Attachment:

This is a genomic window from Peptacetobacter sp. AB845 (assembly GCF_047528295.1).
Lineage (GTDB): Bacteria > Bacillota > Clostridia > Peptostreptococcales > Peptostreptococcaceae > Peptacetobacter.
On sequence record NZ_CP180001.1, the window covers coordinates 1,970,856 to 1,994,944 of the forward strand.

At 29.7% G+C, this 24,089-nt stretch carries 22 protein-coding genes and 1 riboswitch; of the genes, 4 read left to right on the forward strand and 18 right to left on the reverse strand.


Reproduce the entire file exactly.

This is a genomic window from Peptacetobacter sp. AB845 (assembly GCF_047528295.1).
Lineage (GTDB): Bacteria > Bacillota > Clostridia > Peptostreptococcales > Peptostreptococcaceae > Peptacetobacter.
On sequence record NZ_CP180001.1, the window covers coordinates 1,970,856 to 1,994,944 of the forward strand.

At 29.7% G+C, this 24,089-nt stretch carries 22 protein-coding genes and 1 riboswitch; of the genes, 4 read left to right on the forward strand and 18 right to left on the reverse strand.